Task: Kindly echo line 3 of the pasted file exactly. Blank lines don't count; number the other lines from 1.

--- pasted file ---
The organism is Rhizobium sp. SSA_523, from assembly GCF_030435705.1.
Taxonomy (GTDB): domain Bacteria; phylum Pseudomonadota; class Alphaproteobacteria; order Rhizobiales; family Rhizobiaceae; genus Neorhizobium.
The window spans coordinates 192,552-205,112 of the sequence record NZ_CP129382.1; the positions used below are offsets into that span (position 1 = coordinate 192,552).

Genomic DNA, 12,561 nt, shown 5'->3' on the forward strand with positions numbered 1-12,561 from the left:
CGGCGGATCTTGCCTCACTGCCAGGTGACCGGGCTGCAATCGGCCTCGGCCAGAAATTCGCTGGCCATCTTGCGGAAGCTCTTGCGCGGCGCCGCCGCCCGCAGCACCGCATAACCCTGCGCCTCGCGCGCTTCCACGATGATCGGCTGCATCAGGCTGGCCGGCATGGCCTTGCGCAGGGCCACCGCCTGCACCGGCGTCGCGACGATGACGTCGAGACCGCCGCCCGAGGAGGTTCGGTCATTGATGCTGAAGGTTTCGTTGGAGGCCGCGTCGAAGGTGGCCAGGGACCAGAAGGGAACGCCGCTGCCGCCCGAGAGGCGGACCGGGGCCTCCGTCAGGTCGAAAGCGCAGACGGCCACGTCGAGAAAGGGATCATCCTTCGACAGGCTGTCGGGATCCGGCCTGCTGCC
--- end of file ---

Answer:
The window spans coordinates 192,552-205,112 of the sequence record NZ_CP129382.1; the positions used below are offsets into that span (position 1 = coordinate 192,552).